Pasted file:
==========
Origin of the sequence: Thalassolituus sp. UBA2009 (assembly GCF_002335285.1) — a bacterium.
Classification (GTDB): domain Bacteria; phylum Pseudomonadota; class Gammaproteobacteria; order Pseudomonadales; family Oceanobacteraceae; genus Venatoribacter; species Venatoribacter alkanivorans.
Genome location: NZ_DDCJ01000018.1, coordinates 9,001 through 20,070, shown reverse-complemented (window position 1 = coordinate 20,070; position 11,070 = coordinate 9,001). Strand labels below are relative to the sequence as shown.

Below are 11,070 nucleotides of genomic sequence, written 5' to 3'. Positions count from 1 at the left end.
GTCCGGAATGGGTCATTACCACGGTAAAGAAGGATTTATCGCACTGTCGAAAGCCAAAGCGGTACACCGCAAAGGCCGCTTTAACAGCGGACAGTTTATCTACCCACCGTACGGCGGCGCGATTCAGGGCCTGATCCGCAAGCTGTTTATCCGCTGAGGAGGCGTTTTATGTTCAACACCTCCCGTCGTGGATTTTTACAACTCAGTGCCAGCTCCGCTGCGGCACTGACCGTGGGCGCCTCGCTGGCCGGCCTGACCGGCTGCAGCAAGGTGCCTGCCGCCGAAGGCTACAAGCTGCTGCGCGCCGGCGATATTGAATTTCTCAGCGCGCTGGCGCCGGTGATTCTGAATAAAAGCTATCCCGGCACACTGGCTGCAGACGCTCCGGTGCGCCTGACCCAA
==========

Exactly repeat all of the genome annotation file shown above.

Origin of the sequence: Thalassolituus sp. UBA2009 (assembly GCF_002335285.1) — a bacterium.
Classification (GTDB): domain Bacteria; phylum Pseudomonadota; class Gammaproteobacteria; order Pseudomonadales; family Oceanobacteraceae; genus Venatoribacter; species Venatoribacter alkanivorans.
Genome location: NZ_DDCJ01000018.1, coordinates 9,001 through 20,070, shown reverse-complemented (window position 1 = coordinate 20,070; position 11,070 = coordinate 9,001). Strand labels below are relative to the sequence as shown.

Below are 11,070 nucleotides of genomic sequence, written 5' to 3'. Positions count from 1 at the left end.
GTCCGGAATGGGTCATTACCACGGTAAAGAAGGATTTATCGCACTGTCGAAAGCCAAAGCGGTACACCGCAAAGGCCGCTTTAACAGCGGACAGTTTATCTACCCACCGTACGGCGGCGCGATTCAGGGCCTGATCCGCAAGCTGTTTATCCGCTGAGGAGGCGTTTTATGTTCAACACCTCCCGTCGTGGATTTTTACAACTCAGTGCCAGCTCCGCTGCGGCACTGACCGTGGGCGCCTCGCTGGCCGGCCTGACCGGCTGCAGCAAGGTGCCTGCCGCCGAAGGCTACAAGCTGCTGCGCGCCGGCGATATTGAATTTCTCAGCGCGCTGGCGCCGGTGATTCTGAATAAAAGCTATCCCGGCACACTGGCTGCAGACGCTCCGGTGCGCCTGACCCAA